ASUS is joining the crypto mining party, by forming a partnership with Quantumcloud in order to mine cryptos in idle GPUs. GPU mining has become an impossible task for a number of leading cryptos, but it’s still the best way to mine a number of altcoins. Quantumcloud gives gamers the ability to mine cryptos using their high-performance machines when they aren’t using them – meaning gamers can start to recoup some of the costs of building these powerful PCs while they sleep.
ASUS has teamed up with Quantumcloud to implement this technology in the high-performance computers it ships, giving end users a new way to earn money.
Surprising Time to Enter Mining Market
ASUS has picked a rather interesting time to enter the crypto mining space, as most small crypto miners are starting to turn off their equipment. The low price of cryptos has meant that crypto mining isn’t as profitable as it once was, creating huge power bills that people cannot pay. While gamers don’t have to enable this feature, given the current crypto climate it’s doubtful that this new feature will be used.
Cloud Mining Going the Way of the Dodo
Unfortunately, for most smaller could mining firms – or those that set up hastily – the current crypto climate has caused huge losses and many firms are now closing their doors. Earlier this year, Hash Flare became one of the first cloud mining victims of higher electricity prices, increased difficulty levels, and drastic dips in Bitcoin’s price. These factors could scare gamers away and encourage them not to use the new facility on ASUS machines.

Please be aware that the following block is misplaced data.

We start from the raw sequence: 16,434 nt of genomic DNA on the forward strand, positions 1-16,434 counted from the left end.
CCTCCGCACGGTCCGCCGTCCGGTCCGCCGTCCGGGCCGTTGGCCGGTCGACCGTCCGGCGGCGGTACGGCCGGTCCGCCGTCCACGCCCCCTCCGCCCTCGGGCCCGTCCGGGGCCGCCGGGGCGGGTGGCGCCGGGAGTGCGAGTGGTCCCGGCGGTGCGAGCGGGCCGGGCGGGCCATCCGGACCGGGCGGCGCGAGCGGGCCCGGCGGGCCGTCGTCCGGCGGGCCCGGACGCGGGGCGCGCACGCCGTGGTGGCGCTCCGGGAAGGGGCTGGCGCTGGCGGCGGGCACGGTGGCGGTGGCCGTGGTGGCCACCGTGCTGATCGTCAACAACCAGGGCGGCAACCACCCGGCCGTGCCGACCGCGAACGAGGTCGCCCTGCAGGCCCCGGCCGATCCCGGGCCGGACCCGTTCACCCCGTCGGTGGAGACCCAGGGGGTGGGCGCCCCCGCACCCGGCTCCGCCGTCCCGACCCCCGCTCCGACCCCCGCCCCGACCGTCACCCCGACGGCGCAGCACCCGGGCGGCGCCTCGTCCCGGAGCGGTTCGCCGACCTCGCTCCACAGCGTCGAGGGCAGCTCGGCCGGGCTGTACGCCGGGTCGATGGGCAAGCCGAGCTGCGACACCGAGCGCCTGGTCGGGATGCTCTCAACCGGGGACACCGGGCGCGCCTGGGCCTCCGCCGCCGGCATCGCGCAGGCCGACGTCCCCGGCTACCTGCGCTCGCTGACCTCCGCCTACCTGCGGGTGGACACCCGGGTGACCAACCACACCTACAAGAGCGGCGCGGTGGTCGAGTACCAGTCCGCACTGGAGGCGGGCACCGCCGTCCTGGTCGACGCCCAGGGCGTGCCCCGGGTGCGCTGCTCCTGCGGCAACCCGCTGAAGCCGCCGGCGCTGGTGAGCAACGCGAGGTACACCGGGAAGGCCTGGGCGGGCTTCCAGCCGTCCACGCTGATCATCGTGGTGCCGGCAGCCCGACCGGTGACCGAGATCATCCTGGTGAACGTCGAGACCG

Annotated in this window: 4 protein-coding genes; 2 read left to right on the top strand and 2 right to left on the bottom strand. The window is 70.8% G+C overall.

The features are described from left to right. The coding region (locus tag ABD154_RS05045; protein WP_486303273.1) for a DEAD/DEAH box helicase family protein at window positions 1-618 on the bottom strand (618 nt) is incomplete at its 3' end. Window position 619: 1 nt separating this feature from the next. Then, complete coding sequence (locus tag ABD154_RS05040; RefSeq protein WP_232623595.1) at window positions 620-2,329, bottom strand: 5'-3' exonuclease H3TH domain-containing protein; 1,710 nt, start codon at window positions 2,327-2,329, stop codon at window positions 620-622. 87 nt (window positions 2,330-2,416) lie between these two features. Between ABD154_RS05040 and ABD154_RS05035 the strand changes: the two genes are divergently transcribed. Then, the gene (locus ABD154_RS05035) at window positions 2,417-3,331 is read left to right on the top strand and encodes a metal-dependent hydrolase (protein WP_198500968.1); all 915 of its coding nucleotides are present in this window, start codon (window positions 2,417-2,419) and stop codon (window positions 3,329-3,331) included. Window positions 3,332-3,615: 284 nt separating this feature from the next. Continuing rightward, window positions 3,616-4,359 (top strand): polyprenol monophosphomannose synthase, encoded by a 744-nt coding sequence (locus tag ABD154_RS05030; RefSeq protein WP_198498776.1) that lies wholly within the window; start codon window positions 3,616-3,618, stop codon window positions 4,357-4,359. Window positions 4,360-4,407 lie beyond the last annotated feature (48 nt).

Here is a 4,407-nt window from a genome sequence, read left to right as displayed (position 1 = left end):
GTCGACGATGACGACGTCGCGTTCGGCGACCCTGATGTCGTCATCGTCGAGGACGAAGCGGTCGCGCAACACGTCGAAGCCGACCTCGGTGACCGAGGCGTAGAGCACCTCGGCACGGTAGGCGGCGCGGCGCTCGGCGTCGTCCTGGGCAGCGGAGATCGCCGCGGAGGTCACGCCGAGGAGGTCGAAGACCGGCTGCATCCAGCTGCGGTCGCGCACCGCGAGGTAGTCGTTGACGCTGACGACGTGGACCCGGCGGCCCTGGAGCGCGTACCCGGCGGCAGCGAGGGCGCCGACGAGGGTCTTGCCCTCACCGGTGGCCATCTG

Power Consumption Remains an Issue
If gamers are running their PC’s 24/7, they could end up with a higher than usual power bills come the end of the month. Gaming PCs are designed to perform at the highest level, meaning they consume a lot more power than a regular PC. When only being played for a few hours a day, this increase in power consumption is barely noticed, but if the PC is on 24/7 and running at full power to mine cryptos, this could quickly become a problem.
Updates Could Risk Crypto Rewards
For any gamers who do decide to use the new system from ASUS to mine cryptos, they could be put off by the sheer number of people who try to steal these rewards. Hackers have already successfully embedded malware in Adobe Flash updates, so who knows what is next. On top of this, gamers have already been targeted by scammers looking to get their hands on crypto. Gamers are offered hacks for games, but hidden in these hacks is code that searches for crypto-related information. The scripts then steal private keys and crypto wallets are emptied very quickly.
While this new partnership sounds great on the surface, when you boil the facts down it quickly becomes clear that it wasn’t thought through. Many gamers might want to mine cryptos to earn some side cash, but as soon as the power and internet bills start racking up, they will quickly disable the feature.